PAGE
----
I have always found Angela Gheorghiu to be an admirable singer and performer. (As I recall, I’ve heard her in Traviata, Rondine, Simon Boccanegra, Roméo et Juliette, Elisir, a best-forgotten Act II of Tosca [a rare failure], and on several other occasions.) The reasoning behind her nauseating personal publicity has always eluded me (the cloying nonsense with Alagna most of all), and said publicity seems to me unworthy and, indeed, offensive given the high level of artistry she has never failed to exhibit when I have heard her sing.

As for her supposed shortcomings as a professional, I have no idea which reports may be true and which made up out of whole cloth. First-hand accounts by people who sing alongside her run the gamut (that is, they’re actually rather run-of-the-mill for the wacky world of opera).

Why, then, this stupid, stupid, STUPID idea of a potted “duet” with Callas? Can EMI not move product without Callas? (I mean, wouldn’t, say, Andrea Bocelli or Lady Gaga do just as well? BTW, I love the Ga, so don’t diss her.) And why Carmen of all things—a rôle that Callas never sang on stage—for an alleged homage to her?

None of this, to be sure, should be construed as dismissing Gheorghiu’s singing on the forthcoming CD, which I anticipate enjoying. But I suspect that the disc is more an homage-to-desperate-marketing-weasels-at-EMI than any kind of tribute to Callas.

The post title comes from here. Hear Maria Callas sing arias from La Wally and La bohème.

Rhinestone-studded glasses II

Callas without the rhinestone-studded glasses.

Callas without the rhinestone-studded glasses, 1956.

You readers are the best (though I knew that already): Nina Foresti, curator of La Callas e i Falsi (a highly recommended site), kindly wrote with the information that the image I posted earlier this week was taken at a Red Cross ball in February 1956. Nina suggests that Callas recycled a Mexico City Traviata costume for the occasion.

Nina also enclosed the image I offer today, which shows Callas in a somewhat better light, agreed? What’s more, Nina reports that “it was Carnival, and Callas wished to exaggerate.”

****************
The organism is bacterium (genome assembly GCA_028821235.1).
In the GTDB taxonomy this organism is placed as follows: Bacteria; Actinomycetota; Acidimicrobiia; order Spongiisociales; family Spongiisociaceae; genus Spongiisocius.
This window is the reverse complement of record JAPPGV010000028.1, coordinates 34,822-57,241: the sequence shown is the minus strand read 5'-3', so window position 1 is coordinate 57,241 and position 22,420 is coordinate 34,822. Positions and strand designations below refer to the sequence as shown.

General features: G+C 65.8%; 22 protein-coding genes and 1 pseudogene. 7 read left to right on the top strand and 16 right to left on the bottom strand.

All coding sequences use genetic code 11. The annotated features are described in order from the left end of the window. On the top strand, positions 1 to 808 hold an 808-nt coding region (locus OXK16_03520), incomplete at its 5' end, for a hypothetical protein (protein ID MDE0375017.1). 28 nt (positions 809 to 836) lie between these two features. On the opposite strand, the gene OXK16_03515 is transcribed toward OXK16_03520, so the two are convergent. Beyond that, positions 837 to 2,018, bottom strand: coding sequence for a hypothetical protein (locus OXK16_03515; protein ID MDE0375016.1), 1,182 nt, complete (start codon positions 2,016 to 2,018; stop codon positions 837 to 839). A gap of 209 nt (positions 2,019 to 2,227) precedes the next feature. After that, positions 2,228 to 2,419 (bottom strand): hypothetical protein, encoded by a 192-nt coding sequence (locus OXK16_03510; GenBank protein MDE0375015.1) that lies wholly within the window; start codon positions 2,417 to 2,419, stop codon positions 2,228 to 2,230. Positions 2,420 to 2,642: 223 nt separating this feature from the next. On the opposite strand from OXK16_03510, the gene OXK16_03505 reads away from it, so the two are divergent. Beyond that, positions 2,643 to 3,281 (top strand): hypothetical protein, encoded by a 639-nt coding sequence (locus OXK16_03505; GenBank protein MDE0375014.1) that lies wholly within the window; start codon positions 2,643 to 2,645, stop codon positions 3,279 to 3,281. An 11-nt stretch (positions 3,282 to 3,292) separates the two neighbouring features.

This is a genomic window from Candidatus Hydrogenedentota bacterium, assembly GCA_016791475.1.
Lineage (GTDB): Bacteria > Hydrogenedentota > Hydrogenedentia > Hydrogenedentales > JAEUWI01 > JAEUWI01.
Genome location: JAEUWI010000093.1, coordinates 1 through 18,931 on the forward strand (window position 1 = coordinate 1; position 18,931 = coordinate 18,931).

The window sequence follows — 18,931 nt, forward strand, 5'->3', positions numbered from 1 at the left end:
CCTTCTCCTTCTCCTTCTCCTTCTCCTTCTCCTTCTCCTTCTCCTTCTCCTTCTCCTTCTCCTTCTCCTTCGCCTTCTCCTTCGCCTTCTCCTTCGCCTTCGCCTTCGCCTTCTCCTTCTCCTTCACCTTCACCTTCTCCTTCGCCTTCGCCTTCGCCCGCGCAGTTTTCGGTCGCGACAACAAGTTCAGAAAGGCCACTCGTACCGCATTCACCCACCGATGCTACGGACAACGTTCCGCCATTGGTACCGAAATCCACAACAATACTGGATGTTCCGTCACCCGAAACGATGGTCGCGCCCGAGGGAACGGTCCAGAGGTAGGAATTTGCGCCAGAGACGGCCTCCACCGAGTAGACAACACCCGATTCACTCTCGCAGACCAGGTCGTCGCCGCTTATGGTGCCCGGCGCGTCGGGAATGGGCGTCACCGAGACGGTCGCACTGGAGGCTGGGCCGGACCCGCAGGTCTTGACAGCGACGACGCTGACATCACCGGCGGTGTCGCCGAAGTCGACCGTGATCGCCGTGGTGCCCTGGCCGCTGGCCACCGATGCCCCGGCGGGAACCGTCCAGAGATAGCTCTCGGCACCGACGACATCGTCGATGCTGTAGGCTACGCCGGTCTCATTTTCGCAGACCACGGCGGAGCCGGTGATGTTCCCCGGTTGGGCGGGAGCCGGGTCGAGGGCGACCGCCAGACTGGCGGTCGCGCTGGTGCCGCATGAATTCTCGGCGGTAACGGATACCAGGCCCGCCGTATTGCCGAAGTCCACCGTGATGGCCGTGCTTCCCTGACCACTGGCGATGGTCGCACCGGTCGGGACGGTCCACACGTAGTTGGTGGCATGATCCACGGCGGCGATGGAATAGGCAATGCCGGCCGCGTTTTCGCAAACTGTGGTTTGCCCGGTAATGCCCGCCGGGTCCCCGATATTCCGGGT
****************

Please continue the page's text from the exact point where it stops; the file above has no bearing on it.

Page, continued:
It has been a bit of a shambolic week, no? Here in New York, we have had an earthquake; a hurricane is supposedly headed this way; and this blog (along with my Verdi and personal sites) was down for more than twenty-four hours. I leave you, then, with some ostensibly merry music: the brindisi from Verdi’s La traviata, which Maria Callas recorded in 1953 with the tenor Francesco Albanese under the baton of Gabriele Santini.

A good (and safe, and dry) weekend to all!

Callas in jeans

Maria Callas in jeans, with Alberto Moravia and Pier Paolo Pasolini.

Maria Callas in jeans, with Alberto Moravia and Pier Paolo Pasolini.

Okay, so it seems that Maria Callas wore blue jeans more or less as well as President Obama, and less well (sorry, incorrigibles) than Jackie O.

The photo is from a post about the new book by Dacia Maraini, La seduzione dell’altrove. I believe it was taken in Sénégal or Côte d’Ivoire.

Read more about Callas and Dacia Maraini.

P.S. I didn’t even feel the earthquake. Having lived through the quake of ’89 in San Francisco, may I say to my fellow New Yorkers: You’re all sissies.

Callas and Pasolini

In this 1971 interview, Pier Paolo Pasolini speaks a little of Callas (towards 6:11). The conversation is wide-ranging, but the immediate context is a question about the people Pasolini most likes—uneducated, illiterate people, he says. The interviewer then asks, “What fascinated you in Maria Callas?”

I’m fascinated by the total violence of her feelings. When she feels something, it’s never a little, mediocre feeling, something understated; when she feels something, she feels it totally, without restraint. It’s this richness of feeling, above all, that I like in her.

The clip is entitled and makes reference to “Timor di me?”, one of the poems that Pasolini wrote about Callas, which takes its title from the scena in Verdi’s Il trovatore.

Read more (lots more, in fact) about Callas and Pasolini. The clip in today’s post includes Callas’s 1958 Paris performance of the Trovatore scene; hear it, as well, in her magnificent 1956 recording of Trovatore conducted by Herbert von Karajan.

Rhinestone-studded glasses

Callas in rhinestone glasses.

Callas in rhinestone-studded glasses.

Milanese who saw Callas on the street in the early 1950s recall pizzeria-waitress hair styles and vulgar, rhinestone-studded glasses.

At her best, however, and apparently only when she relied on the advice of others, Maria Callas manifested a dramatic beauty…